Tell us a little about yourself. How did you get started writing?
Only after having tried a variety of unique jobs – from park ranger, grant writer, natural history curator, to archaeologist – did I start experimenting with writing fiction. Why? Simply put, I thought it would be fun. And I was right. Writing has been one of the few things that I do that doesn’t seem like “work.”
Last year, I published my debut YA Fantasy book, Strange Luck. The next book in the Strange Luck series, The Nightmare Birds, will be released August 2, 2016.
What do you do when you’re not writing?
What is one thing that would surprise us?
Something that might surprise you about me is that I seriously considered a career as a forensic anthropologist or mortician.
Is this your first book? How many books have you written prior (if any?)
I wrote three books before I wrote Strange Luck. I consider them “practice books.” Writing these books really helped me find my voice and learn more about publishing and writing.
The Nightmare Birds is actually an adaptation of one of these earlier books. I retained my favorite characters and the general concept, but rewrote it to be a sequel to Strange Luck.
What genre is it and what is it about?
YA Fantasy with a bit of paranormal and horror. It’s about a quirky girl named Daisy Darling who discovers a beautiful, secret world built using stolen memories. The more cherished the memories, the higher the risk of losing them.
She possesses the unique ability to destroy the world and set its prisoners free, but first she must find the courage to battle the dark forces at play before her identity is erased and she’s trapped forever.
What inspired you to write this book?
I was inspired to write Strange Luck while passing a cemetery. I started thinking about memories, regrets, life, and experiences. Having as many experiences/memories as possible has always been a personal goal of mine (don’t even get me started on my mile-long bucket list).
Anyway, my mind wandered to the idea of collecting our most cherished memories and I thought it would be a unique concept for a book. And, because I’m a huge fantasy and magical realism fan, I decided to weave in lots of supernatural elements, too.
What authors have inspired you to write?
Joanne Harris inspired me to become a writer. Having only seen the movie, I didn’t know what to expect when I picked up a copy of Chocolat a decade ago, but I instantly fell in love with it. I absolutely adore the whimsical world that Joanne Harris creates, the hints of magic, and especially the sweetness she sprinkles throughout.
Years ago, I contacted Joanne to let her know how much she had inspired me and she actually responded! Not only that, she was super sweet and grateful, which made me love her even more. I also adore Neil Gaiman, Sarah Addison Allen, J.K. Rowling, Alan Bradley, and Mary Shelley. Growing up, I was influenced by The Secret Garden and Alice in Wonderland.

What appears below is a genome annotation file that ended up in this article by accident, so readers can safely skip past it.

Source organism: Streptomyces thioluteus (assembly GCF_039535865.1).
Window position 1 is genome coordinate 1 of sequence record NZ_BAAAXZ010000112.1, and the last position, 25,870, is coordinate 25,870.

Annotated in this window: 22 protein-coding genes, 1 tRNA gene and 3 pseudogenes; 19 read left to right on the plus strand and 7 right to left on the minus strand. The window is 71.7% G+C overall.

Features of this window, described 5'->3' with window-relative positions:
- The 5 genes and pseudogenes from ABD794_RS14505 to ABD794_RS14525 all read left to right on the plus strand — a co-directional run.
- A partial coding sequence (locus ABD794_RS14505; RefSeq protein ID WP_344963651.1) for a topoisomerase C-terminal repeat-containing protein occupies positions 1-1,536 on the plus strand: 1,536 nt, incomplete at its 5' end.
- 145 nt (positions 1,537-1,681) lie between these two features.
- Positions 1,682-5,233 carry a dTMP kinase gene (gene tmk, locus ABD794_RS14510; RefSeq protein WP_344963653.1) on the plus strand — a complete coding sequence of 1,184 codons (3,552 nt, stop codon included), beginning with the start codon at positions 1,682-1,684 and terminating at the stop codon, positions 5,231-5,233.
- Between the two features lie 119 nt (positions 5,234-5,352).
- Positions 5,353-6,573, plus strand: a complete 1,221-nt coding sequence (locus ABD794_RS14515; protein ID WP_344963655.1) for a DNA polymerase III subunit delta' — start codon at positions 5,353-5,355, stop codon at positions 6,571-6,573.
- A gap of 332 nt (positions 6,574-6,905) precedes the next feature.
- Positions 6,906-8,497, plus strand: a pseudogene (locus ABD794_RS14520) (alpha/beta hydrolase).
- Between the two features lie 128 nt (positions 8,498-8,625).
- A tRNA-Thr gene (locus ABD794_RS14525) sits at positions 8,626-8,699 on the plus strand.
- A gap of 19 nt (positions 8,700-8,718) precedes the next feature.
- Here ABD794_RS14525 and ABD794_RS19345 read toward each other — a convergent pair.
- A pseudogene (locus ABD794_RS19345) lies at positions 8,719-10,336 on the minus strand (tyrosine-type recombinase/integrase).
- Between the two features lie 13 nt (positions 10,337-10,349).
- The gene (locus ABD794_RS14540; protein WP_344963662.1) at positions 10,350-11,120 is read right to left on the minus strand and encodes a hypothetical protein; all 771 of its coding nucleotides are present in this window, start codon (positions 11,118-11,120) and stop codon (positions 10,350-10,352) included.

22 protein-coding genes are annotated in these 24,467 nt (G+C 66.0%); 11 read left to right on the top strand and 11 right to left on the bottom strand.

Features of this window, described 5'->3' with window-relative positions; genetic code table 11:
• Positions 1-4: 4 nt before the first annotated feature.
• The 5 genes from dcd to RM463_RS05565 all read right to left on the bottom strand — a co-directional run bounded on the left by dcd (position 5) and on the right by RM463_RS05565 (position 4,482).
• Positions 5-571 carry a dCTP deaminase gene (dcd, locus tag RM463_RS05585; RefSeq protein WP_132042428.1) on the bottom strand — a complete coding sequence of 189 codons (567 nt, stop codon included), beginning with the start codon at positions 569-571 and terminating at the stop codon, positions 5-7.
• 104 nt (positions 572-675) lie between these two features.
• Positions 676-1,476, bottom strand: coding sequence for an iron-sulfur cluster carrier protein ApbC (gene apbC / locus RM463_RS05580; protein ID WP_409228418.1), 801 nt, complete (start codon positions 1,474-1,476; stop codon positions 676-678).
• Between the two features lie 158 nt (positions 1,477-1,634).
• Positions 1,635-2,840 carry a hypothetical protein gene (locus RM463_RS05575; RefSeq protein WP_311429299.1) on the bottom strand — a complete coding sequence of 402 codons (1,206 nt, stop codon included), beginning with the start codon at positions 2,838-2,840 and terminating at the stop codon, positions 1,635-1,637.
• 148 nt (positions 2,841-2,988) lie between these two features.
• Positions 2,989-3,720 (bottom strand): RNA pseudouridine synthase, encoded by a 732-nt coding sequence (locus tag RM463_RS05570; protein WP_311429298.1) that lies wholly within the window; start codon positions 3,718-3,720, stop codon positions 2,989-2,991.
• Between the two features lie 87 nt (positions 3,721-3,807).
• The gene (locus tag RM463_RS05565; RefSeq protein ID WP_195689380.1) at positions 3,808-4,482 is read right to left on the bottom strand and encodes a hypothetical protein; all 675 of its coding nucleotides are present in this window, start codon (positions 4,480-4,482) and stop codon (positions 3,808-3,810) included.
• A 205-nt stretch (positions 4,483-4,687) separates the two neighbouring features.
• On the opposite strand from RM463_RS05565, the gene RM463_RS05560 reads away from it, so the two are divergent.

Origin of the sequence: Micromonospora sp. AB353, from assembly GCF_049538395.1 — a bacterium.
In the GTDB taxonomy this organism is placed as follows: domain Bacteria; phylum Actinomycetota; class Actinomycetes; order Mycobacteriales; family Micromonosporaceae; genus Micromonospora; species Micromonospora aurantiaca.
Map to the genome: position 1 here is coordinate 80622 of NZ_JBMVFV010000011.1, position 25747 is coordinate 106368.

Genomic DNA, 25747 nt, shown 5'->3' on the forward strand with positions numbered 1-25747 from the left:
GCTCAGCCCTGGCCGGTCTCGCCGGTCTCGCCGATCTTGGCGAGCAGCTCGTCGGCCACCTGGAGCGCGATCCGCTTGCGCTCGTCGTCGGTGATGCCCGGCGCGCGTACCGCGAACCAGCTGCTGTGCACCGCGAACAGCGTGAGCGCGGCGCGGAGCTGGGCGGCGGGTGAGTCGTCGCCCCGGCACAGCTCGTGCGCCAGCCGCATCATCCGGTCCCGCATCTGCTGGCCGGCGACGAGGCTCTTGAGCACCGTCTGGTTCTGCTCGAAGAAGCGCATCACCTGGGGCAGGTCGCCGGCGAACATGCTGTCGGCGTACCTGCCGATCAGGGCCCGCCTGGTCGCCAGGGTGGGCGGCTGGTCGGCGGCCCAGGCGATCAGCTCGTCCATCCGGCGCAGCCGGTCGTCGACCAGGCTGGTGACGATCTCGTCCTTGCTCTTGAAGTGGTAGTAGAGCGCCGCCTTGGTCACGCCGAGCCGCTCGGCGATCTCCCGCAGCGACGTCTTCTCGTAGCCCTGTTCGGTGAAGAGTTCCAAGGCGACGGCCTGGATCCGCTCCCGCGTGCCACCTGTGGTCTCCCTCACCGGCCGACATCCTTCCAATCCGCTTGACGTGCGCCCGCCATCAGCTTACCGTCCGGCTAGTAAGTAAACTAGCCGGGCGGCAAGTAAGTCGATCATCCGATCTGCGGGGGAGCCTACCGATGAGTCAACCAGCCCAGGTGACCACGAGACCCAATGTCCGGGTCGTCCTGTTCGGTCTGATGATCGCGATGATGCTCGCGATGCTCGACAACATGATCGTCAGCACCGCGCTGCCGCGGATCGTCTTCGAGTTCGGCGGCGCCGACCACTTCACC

Are you a plotter or a pantster (writing by the seat of your pants)?
Definitely a pantser! While I do plot out loose ideas about the story and characters, I also allow plenty of room for the story to write itself and for discovery and surprise. There might be something that a character does or that the world possesses that I didn’t think of in the beginning, but as I’m enraptured in the story, it becomes more apparent.
Who is your favorite character from your book and why?
I tend to always root for the villain. Even when I watched Disney movies growing up I always wondered about the villain, why they were so vengeful, and why they didn’t deserve sympathy (Maleficent was my favorite by the way). That said, the entity in Strange Luck is my favorite character.
Since he is a dark wizard, his powers are limitless, so it was a lot of fun coming up with magical, evil, and strange things that he could do. I felt it was imperative to include a backstory about why/how he became the way he was, but I’m not one for giving away spoilers, so you’ll have to read it for yourself!
What could readers who enjoy your book do to help make it successful?
Reviews are the lifeblood of authors. They are a way to let us know exactly what you liked and why. A good review seriously makes my day, even if it’s only a line or two.
What is the most difficult thing about being an author?
Loneliness. The majority of the time you are alone, usually in isolation. I’m an introvert so I get a lot of my energy by being alone in general, but after a while it can become difficult being alone so often and for long durations. I try to force myself to work at a café at least once a week.
What do you wear while writing?
I like to dress comfortably, so I usually wear jeans, a t-shirt, and slippers. I’m also one of those people who are ALWAYS cold, so there’s usually a blanket draped across my lap too.
Growing up, my house was like something out of Dr. Doolittle. We had every kind of pet imaginable, and yes, we had birthday parties for all of them. Right now, I have a pug puppy named Loki. He is VERY appropriately named.
What is something you want to accomplish before you die?
To visit all 50 states. This is something I’ve always wanted to do from an early age. I’m more than halfway through (yay!). Every time there is an opportunity to travel, I try to strategize to visit states I haven’t been to before.
Amie Irene Winters is an environmental conservationist who’s had a lot of unique experiences – from participating in archaeological digs, camping solo in the Rocky Mountains, to designing natural history museum exhibits. But writing fiction has always been her passion. She’s the author of the Strange Luck series.
She’s a California native, but currently lives in a small western Pennsylvania town. She loves hiking, traveling, and spontaneous adventures.